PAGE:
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Scouting Report from Jerry Espinoza - Scouting Analyst/Photographer for


Prior to becoming a professional, Johnson spent his collegiate career at Florida State for four years, three years as a starter. During his time at FSU, Johnson hit .298/.444/.441 with 53 doubles, 17 home runs, 146 RBI and 176 runs scored in 228 games. There was no sophomore slump for Johnson as that proved to be his best season when he hit .337/.454/.526 with 10 home runs and 58 RBI.

After beginning his professional career batting just .175 in his first 21 games, Johnson turned things around and finished the season with a .269/.427/.407 slash. This was lifted by his final 30 games where he hit .343/.492/.510 with 11 extra-base hits, 21 runs scored and RBI, along with five stolen bases.

In his first full season, Johnson had ups and downs throughout his time in Low-A. He finished the year with an honorable .264/.371/.380 slash line with 23 doubles and 77 runs scored, helped by 14 stolen bases. Between July and August, Johnson hit .299 with an .820 OPS, collecting 17 extra-base hits.

Johnson had a break out year in High-A, where he hit .276/.382/.465 with 23 doubles, 17 home runs, 13 triples, 78 RBI and 107 runs scored with Inland Empire. In his final 58 games, he hit .306 with a .987 OPS and 12 of his 17 home runs. Johnson saw five home runs come in the span of 18 at bats in a four game stretch to end the season, along with a five-hit game.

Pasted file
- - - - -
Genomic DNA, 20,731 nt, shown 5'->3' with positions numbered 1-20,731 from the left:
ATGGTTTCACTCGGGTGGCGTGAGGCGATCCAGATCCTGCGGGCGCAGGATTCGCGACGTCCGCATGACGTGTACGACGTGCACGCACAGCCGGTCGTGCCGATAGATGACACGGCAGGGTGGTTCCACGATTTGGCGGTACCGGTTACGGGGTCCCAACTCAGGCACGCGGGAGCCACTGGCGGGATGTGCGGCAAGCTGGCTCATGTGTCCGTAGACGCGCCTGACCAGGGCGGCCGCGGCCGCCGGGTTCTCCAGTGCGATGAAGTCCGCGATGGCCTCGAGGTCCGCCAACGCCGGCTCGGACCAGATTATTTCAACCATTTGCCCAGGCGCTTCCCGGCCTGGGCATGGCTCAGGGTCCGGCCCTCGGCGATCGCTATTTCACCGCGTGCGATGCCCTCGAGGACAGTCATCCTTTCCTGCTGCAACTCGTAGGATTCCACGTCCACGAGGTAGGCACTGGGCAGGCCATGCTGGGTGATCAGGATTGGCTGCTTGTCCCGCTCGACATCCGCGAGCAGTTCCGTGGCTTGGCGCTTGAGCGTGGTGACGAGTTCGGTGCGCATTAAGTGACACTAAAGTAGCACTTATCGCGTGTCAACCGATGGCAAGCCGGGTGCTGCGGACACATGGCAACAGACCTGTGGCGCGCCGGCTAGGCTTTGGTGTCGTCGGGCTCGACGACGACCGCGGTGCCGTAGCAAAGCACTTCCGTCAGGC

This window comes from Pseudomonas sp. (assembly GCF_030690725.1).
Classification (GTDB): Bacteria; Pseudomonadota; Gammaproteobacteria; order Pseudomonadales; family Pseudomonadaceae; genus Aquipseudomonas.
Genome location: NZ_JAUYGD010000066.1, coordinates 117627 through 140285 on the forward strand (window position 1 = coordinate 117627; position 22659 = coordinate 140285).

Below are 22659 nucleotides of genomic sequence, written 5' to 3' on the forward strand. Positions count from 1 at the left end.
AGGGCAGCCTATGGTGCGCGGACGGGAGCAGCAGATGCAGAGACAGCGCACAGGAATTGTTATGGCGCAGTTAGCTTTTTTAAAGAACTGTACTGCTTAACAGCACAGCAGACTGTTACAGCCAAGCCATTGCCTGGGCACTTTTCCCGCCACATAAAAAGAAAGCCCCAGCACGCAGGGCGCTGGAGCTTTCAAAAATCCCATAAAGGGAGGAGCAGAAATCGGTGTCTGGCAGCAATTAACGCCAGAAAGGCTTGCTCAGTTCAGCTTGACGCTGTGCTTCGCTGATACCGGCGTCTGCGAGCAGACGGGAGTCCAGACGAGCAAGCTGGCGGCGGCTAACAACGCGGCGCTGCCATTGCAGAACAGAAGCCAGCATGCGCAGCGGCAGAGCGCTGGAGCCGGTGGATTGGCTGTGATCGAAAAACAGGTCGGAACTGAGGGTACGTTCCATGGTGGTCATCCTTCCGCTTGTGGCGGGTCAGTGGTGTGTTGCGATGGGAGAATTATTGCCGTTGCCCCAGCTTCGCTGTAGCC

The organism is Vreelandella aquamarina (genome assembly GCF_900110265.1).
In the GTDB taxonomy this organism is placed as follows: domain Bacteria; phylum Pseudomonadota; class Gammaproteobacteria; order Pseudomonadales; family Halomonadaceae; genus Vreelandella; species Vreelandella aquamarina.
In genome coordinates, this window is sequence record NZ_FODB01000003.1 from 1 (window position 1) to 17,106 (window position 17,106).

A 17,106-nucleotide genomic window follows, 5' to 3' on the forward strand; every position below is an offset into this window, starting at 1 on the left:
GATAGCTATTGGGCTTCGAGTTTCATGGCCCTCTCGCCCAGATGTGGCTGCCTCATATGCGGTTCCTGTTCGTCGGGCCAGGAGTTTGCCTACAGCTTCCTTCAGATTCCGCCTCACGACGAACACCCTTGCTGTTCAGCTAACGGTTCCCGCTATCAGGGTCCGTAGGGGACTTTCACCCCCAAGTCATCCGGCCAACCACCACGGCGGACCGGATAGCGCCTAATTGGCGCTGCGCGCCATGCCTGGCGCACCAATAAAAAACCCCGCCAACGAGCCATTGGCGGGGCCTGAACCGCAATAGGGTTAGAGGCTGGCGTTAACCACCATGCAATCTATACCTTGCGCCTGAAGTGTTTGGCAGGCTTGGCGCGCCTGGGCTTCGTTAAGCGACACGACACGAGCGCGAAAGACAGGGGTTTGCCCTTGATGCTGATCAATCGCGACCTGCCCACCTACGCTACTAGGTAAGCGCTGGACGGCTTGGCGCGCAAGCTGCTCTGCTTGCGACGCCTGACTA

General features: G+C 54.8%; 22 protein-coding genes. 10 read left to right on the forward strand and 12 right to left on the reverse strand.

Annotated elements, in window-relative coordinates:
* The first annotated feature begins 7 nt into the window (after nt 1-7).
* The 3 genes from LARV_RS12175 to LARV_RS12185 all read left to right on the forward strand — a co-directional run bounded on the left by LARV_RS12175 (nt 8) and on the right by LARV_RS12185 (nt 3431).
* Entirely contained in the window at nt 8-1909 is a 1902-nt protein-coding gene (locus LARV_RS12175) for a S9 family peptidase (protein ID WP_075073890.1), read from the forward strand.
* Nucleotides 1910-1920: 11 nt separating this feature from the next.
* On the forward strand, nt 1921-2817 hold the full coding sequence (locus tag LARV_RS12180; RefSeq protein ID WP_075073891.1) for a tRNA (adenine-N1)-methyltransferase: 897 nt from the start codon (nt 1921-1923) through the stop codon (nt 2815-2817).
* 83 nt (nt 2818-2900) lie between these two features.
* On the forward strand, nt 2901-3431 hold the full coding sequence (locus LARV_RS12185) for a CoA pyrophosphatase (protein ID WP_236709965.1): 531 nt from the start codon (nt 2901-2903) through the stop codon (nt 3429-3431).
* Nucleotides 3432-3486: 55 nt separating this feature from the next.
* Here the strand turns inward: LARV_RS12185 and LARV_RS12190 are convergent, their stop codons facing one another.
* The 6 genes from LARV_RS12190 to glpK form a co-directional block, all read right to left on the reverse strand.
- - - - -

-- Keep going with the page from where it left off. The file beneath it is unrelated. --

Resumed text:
Johnson hit some struggles last season, partially due to injuries he played through, while he hit .204/.325/.314 in Double-A Arkansas last season. Johnson was able to manage 29 doubles over the season and began the season batting .240 with a .743 OPS in his first 72 games. Despite it being a down season, Johnson was able to maintain the ability to reach base as he has over his career. In his four years with the Angels, Johnson has reached base in 85.5% of the games he's played in.

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Johnson is currently in a prime position for his career. He's coming off a down year but the potential is still very much in place, and he should be heading to Triple-A Salt Lake to begin 2016. However, the Angels are looking for a more defensive friendly second baseman while in a movement to improve their speed as well. An organizational member said not to include Johnson out of the running for Opening Day second baseman. Maybe it happens?

Johnson is still likely to be shipping off to Salt Lake to begin the season, after spending time with the big club in Spring Training. He should see an improvement offensively due to the park's elements, and launch himself into candidacy for a midseason call up. The future could be very bright for Johnson as a starter with on-base abilities at the top of any lineup.

For more updates on the Los Angeles Angels, their prospects, and our Top 100 Prospects Countdown, follow us on Twitter, @AngelsOnScout. Keep up with our countdown on Twitter with the hashtag, #LAATop100Prospects.

This article was published by Taylor Blake Ward, who serves as a Senior Publisher for, and can be found on Twitter, @TaylorBlakeWard.